Under German law adults can be adopted (§ 1770 BGB), but the German law considers this to be a so called “weak adoption”, which means that the relationship is limited between the adopting parents and the adoptee (thereby excluding other familial ties of the adopting parents). This also implies that in general the German citizenship is not passed on to the adult adoptee. According to § 1772 BGB, however, adults can also be adopted according to the rules of the adoption of a minor (full adoption) with the same legal effects. This way, the family name is also inherited. According to his birth certificate, shown on his personal internet page, this type of adoption has taken place in the case of Mario-Max Prinz zu Schaumburg-Lippe.

I disagree with the negative attitude towards adoptees who have been adopted (being adult or minor) by members of the German nobility when the intensions of such an adoption are genuine. I am convinced that this is the case in the Schaumburg-Lippe situation. During the legal proceedings, this is also tested by the judge who decides whether or not the adoption should be ratified. I therefore do not have any problem with the change of name from Wagner to Prinz zu Schaumburg-Lippe.

Whether an adopted child can legally be treated as descendent depends upon the law in the particular jurisdiction. In America e.g., the States have different rules and statutes. Some allow a person to inherit from both his/her biological parents and the adoptive parents, while others preclude an adoptee from inheriting from his/her biological parents and allow them only to inherit from his/her adoptive parents. Under Florida law e.g., adopted children are considered descendants for the purposes of Probate. Applying these remarks to the Schaumburg-Lippe case, it would be incorrect for Mario-Max Prinz zu Schaumburg-Lippe (who often resides in America) to e.g. designate Feodora of Denmark as his grandmother or to state that he descends from King Frederik VIII of Denmark, since in everyday language, as well in a legal context, a descendent is a blood relative in the direct line of descent (Black’s Law Dictionary):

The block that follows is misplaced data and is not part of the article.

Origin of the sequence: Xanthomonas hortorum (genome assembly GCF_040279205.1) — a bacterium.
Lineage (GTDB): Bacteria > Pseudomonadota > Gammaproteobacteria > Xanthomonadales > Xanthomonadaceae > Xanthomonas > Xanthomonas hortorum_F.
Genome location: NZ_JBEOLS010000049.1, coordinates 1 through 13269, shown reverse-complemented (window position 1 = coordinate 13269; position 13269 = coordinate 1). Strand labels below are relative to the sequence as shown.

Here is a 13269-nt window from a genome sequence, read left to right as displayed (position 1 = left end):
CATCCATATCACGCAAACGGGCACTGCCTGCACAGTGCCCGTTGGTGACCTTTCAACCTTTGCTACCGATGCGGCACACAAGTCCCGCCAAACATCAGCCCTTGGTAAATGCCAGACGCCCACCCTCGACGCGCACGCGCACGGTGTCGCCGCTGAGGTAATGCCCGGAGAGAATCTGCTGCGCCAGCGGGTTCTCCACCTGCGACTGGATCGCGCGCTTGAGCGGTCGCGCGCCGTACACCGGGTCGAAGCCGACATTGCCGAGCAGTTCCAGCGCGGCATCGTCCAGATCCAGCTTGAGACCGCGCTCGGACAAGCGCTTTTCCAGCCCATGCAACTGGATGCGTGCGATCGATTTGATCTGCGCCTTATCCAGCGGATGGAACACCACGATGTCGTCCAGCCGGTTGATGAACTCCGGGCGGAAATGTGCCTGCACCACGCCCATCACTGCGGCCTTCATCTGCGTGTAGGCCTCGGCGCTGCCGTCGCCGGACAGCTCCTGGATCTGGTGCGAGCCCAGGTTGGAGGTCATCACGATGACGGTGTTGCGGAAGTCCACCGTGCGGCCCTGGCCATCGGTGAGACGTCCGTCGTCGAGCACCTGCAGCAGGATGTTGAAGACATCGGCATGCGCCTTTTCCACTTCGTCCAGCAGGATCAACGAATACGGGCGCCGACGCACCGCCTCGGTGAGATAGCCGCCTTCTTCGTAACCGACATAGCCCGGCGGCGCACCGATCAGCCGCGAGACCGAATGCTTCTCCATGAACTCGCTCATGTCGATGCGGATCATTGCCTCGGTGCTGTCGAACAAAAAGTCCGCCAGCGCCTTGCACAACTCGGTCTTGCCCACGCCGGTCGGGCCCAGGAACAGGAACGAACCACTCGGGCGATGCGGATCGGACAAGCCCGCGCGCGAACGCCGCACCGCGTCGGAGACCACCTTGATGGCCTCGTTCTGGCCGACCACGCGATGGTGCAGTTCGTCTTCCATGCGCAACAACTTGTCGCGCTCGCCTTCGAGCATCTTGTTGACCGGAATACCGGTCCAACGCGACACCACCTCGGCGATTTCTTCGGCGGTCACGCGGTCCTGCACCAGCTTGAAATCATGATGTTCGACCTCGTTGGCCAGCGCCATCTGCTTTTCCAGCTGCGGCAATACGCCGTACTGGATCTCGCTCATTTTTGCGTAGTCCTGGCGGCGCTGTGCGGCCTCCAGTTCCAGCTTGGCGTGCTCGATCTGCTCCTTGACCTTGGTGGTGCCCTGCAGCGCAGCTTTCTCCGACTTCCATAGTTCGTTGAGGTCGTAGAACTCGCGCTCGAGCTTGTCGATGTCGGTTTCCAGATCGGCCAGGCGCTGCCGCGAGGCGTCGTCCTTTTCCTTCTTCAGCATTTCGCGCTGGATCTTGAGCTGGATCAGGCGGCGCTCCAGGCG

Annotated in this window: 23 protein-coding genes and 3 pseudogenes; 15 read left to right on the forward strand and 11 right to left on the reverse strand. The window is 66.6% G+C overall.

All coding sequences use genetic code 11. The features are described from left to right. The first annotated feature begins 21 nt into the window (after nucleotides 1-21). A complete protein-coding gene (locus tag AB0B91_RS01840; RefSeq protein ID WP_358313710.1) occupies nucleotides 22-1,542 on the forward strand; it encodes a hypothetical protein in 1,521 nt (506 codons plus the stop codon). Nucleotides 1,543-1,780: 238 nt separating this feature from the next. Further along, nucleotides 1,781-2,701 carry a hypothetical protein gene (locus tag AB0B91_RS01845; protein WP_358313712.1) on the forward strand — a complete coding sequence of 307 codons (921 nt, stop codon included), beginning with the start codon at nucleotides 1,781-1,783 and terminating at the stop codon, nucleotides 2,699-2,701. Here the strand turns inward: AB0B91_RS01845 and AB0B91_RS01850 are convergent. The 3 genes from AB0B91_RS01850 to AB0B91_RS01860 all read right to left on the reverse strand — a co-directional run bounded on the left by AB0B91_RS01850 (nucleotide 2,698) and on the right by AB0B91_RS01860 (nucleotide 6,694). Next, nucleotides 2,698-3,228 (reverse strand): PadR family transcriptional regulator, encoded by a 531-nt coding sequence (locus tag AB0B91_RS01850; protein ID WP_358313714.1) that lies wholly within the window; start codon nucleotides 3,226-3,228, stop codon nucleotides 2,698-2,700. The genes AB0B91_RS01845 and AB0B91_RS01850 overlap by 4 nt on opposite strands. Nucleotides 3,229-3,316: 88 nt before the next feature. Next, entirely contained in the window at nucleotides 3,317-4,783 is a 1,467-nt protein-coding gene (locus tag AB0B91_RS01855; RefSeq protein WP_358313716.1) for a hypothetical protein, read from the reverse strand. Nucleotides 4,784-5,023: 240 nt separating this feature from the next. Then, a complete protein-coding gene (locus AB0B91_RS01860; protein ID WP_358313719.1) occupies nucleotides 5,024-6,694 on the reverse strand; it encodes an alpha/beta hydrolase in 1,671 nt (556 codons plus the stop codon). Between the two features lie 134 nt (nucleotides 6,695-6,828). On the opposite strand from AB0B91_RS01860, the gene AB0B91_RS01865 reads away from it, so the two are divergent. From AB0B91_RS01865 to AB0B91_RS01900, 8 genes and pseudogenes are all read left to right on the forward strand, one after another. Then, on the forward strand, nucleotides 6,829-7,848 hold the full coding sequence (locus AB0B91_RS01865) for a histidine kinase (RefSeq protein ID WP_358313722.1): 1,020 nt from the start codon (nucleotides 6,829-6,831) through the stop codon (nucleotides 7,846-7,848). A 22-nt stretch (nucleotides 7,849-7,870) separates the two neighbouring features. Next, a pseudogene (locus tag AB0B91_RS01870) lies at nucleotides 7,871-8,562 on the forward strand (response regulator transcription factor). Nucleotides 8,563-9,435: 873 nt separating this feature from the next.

One who Is descended from another; a person who proceeds from the body of another, such as a child, grandchild, etc., to the remotest degree. The terms the opposite of “ascendant,” (?. v.). Descendants is a good term of description in a will, and includes all who proceed from the body of the person named; as grandchildren and great-grandchildren. Amb. 397; 2 Hil. Real. Prop. 242.

In the context of family law, an adoptee can be treated in the same way as a descendent, but this is a legal construct and therefore not identical to actually being a descendent. Mario-Max Prinz zu Schaumburg-Lippe is an heir to his adoptive father, but not a descendent. There is no biological relation between the adoptee and the dynasty of Schaumburg-Lippe and the genealogical chart that is presented on the website of Mario-Max Prinz zu Schaumburg-Lippe is misleading. This observation is without prejudice to Mario-Max Prinz zu Schaumburg-Lippe’s achievements in life.

Genealogical chart showing that Mario-Max Prinz zu Schaumburg-Lippe is a descendent of King Frederik VIII.of Denmark. This impression is false. The addition “of Germany” is misleading, since Mario-Max nor the House Schaumburg-Lippe have been rulers over Germany. “from Germany” would be the correct description. Source: https://schaumburglippe.org